EThOS announce that just over 50,000 full-text theses are now available on EThOS, the E-Theses Online Service. The 50,000th thesis to be added was ”The process of writing using a computer: a study of first school children”, written by Charalabos-Babis Bakopoulos from University of East Anglia. The thesis, written in 1991, was added to EThOS after being digitised at the BL in response to a request submitted through EThOS.
The milestone comes at a significant time for EThOS who are now able to share further news of some changes that aim to move EThOS onto a more sustainable footing. As many participants will already know, after extensive consultation and some challenging times during 2010, a new EThOS Governing Board has been established which will now guide the development of the EThOS service and oversee the introduction of a new shared service business model between the HE community and the British Library.
The Board has now appointed an EThOS Service Manager – Sara Gould – to work with HE and the BL to develop the detail of any changes and roll out the new model. This 1-year role is generously funded by JISC.
The Board has also now approved a number of high-level changes, the most important of which is the introduction of a membership fee for all HEIs. This shared contribution will allow EThOS to implement all of the upgrades and improvements to the existing service and bring in the additional elements that have been discussed over the last year or so.
The detailed membership fees and other arrangements are being shared in an EThOS Update e-newsletter sent to all EThOS contacts today. If you are the EThOS manager for your institution but have not received the Update, please contact firstname.lastname@example.org.
Please be assured that the current EThOS service continues completely as normal, and we will communicate any changes as they occur. If you have EThOS digitisation funds held with the BL, you do not need to do anything: the service continues as usual and no changes are planned for HEIs that continue to use the BL’s digitisation service. If you have questions about EThOS, please continue to send them to email@example.com.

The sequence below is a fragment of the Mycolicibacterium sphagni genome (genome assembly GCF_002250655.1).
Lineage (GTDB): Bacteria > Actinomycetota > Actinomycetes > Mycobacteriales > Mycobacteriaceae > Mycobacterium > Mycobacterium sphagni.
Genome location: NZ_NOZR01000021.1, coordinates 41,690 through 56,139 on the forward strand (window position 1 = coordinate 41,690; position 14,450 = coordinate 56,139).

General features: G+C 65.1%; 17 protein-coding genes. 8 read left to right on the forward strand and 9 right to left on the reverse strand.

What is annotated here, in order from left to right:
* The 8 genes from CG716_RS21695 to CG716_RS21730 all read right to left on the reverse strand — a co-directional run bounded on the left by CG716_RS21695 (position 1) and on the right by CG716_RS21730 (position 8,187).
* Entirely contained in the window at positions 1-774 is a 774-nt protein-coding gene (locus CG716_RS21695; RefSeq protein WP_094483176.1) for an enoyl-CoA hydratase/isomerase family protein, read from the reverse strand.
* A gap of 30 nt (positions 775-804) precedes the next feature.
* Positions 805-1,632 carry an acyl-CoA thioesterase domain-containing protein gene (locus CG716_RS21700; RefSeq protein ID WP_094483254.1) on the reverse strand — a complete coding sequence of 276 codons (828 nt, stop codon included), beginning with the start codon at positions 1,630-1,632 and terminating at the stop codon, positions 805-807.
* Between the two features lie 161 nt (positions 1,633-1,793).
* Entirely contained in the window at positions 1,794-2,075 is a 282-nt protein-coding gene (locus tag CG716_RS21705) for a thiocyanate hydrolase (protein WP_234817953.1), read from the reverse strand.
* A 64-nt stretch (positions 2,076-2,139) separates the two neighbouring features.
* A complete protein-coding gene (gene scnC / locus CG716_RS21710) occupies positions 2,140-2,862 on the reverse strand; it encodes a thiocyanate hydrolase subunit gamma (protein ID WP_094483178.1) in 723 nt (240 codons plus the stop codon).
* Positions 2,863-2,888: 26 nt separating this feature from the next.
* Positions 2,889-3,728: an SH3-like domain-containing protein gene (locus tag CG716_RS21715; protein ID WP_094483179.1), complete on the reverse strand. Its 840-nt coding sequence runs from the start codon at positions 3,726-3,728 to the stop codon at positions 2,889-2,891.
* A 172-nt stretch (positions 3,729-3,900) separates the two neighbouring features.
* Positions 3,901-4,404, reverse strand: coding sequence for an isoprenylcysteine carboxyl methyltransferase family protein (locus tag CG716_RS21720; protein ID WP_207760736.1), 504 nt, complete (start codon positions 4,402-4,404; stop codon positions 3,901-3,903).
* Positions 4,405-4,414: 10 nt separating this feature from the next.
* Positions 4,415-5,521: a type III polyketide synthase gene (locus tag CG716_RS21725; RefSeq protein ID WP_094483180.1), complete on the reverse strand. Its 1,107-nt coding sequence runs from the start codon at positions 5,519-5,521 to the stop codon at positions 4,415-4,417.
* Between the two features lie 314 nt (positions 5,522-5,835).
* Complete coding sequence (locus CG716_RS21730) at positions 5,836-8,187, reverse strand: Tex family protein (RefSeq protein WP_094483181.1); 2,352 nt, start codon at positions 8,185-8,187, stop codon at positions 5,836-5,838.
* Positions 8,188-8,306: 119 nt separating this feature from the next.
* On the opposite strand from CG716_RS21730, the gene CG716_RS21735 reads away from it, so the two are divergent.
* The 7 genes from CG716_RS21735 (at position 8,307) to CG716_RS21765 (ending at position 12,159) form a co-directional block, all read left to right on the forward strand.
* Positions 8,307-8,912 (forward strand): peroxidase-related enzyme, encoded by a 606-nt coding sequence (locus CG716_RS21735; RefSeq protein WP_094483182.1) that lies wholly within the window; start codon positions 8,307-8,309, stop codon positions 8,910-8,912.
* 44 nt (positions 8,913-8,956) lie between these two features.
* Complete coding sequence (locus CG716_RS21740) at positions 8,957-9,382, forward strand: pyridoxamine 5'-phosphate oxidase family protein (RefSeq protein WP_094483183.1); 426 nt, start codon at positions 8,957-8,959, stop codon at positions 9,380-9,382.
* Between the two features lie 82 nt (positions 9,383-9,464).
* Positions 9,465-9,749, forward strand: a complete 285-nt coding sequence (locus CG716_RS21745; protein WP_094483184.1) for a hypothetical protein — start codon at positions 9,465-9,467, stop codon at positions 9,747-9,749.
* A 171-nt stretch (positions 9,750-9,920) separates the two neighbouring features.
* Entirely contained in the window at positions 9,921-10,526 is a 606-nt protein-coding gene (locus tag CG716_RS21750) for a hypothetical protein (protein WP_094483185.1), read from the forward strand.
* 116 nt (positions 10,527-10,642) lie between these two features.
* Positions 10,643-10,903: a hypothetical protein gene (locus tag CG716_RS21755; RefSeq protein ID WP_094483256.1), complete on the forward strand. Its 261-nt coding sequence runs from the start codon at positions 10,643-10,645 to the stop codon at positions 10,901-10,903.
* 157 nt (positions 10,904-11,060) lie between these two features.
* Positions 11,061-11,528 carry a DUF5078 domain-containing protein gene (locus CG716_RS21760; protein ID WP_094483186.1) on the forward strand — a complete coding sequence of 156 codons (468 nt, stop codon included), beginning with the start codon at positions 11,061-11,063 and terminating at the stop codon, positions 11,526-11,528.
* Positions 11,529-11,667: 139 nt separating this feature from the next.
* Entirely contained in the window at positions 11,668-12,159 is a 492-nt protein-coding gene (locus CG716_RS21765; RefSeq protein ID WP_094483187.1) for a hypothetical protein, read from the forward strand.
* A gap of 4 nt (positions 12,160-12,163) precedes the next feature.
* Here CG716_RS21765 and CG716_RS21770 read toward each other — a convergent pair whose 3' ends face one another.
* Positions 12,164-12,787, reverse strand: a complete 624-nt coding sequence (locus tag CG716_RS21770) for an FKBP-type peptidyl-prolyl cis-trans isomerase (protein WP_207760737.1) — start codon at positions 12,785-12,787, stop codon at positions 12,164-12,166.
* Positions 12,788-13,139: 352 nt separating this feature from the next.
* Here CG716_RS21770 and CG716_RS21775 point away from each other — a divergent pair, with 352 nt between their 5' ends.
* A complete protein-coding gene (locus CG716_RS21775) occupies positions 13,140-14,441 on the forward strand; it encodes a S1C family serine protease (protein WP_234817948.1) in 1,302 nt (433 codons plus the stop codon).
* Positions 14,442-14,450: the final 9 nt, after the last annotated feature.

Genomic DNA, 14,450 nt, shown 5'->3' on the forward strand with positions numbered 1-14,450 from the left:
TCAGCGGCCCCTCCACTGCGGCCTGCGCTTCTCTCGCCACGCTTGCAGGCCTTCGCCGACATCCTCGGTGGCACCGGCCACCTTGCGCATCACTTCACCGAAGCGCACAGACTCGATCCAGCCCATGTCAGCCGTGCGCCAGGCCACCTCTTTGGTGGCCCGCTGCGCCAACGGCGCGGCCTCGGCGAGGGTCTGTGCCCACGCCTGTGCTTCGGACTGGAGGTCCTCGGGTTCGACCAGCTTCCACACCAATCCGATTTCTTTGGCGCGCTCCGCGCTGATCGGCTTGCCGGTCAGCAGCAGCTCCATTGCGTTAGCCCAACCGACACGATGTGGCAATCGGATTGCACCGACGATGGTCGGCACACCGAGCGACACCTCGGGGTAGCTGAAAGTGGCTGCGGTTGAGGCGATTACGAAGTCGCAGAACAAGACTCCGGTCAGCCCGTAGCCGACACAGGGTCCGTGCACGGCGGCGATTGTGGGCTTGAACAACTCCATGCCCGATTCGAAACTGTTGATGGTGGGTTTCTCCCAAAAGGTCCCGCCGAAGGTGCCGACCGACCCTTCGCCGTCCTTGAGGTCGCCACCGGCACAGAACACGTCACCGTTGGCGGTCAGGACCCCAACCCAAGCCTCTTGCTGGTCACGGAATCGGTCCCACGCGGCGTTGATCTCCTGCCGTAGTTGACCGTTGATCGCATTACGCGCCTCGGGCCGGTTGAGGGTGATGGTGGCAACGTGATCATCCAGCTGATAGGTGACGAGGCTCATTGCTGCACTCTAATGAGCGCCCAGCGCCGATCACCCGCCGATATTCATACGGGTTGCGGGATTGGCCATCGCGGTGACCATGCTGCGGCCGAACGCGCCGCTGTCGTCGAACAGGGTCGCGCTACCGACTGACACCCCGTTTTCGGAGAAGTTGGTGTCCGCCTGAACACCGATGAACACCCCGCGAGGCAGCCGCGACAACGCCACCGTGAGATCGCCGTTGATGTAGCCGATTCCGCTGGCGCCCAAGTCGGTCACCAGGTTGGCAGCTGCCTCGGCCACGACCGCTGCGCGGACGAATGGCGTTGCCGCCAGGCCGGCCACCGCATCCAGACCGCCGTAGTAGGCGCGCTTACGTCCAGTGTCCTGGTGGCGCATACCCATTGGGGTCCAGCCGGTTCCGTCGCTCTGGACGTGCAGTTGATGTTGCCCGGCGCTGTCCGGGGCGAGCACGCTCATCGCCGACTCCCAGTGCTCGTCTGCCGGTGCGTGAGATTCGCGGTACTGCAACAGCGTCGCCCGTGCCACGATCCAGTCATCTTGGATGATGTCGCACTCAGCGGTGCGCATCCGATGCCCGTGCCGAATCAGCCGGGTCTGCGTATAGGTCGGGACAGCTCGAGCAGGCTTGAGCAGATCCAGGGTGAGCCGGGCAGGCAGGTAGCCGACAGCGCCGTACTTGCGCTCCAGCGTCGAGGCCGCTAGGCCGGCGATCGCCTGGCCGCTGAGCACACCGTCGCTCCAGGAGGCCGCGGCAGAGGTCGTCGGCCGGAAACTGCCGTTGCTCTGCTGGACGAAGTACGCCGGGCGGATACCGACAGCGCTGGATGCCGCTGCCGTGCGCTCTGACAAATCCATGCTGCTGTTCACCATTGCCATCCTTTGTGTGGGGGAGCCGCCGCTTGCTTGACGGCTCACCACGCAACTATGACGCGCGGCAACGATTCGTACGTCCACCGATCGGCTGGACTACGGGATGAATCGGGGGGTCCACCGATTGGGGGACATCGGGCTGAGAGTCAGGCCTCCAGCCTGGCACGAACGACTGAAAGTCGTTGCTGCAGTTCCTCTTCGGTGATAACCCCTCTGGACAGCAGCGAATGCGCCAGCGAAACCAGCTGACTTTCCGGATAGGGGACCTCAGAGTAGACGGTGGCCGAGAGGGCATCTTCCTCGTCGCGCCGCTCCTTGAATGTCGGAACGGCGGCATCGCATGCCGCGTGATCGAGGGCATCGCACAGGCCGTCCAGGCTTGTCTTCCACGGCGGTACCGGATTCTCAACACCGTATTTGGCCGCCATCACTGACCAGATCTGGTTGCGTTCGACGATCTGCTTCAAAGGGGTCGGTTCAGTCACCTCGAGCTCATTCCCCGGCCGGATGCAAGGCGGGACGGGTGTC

In February the Welsh Repository Network held a launch event for ‘ Theses Collection Wales‘. The collection allows users to view both electronic and paper copies of theses and dissertations from every Higher Education Institution (HEI) in Wales through a dedicated catalogue.
Screen shot of ‘Theses Collection Wales’
The Theses Collection Wales includes approximately 50,000 theses and dissertations which have been presented for postgraduate degrees in Welsh HEIs. The collection comprises theses and dissertations arising from PhD and research Masters degrees, as well as taught Masters dissertations which have a Welsh interest or have gained a distinction.
Participants at the launch
The vast majority of the current collection is in paper format, but electronic deposit is becoming increasingly common. Through the WRN every HEI in Wales has developed an institutional repository to store and provide online access to their research output, including electronic theses and dissertations – more commonly referred to as ‘e-theses’. In 2009 the NLW and the WRN began work on the ‘e-theses harvesting service.’ This service enabled the NLW to collect, through harvesting, copies of the full-text e-theses and to provide continued access to them through preservation management.
The project team
Anyone may search Theses Collection Wales but to access the resources within the collection it is necessary to register as a NLW reader. This will enable you to request to view a print copy of a thesis in the Library Reading Rooms or alternatively to view and download an e-thesis within the catalogue.
All of the electronic PhD theses that have been collected by the NLW from participating institutions will be further harvested by the British Library’s EThOS service. EThOS aims to provide access to all theses produced by UK higher education. For more information regarding EThOS visit http://ethos.bl.uk/
The presentations delivered during the event are now available online - find them on the WRN blog at http://welshrepositorynetwork.blogspot.com/2011/02/launch-of-theses-collection-wales.html
Thanks to WRN for the text and the photos.
Information Services at Aberystwyth University has been awarded £260k by the JISC to support the Welsh Repository Network Enhancement Project as part of their national Repositories Programme. Aberystwyth University will act as the lead partner in the newly funded scheme which will involve collaboration with all other Welsh Higher Education Institutions (HEIs) and the National Library of Wales.
The project will run from 1 April 2009 to 31 March 2011 and will look to build on work from previously funded programmes including the UK wide Repositories Support Project and a Welsh Repository Network Start-Up Project which have helped to establish Aberystwyth in the forefront of UK developments in this field.
The project team will investigate the potential of a collaborative, centrally managed model to accelerate the development and uptake of repository services by Welsh HEIs and will investigate the potential for a mediated deposit bureau to facilitate the increased population of newly established repositories with appropriate academic research outputs. Another project strand will work on the creation of a Welsh Thesis Harvesting Service in collaboration with the National Library of Wales, developing an earlier pilot programme known as Repository Bridge.
The Project Director will be Bill Hines and the Project Manager will be Jackie Knowles, with the support of Hannah Payne as Project Officer and another newly appointed Technical Officer.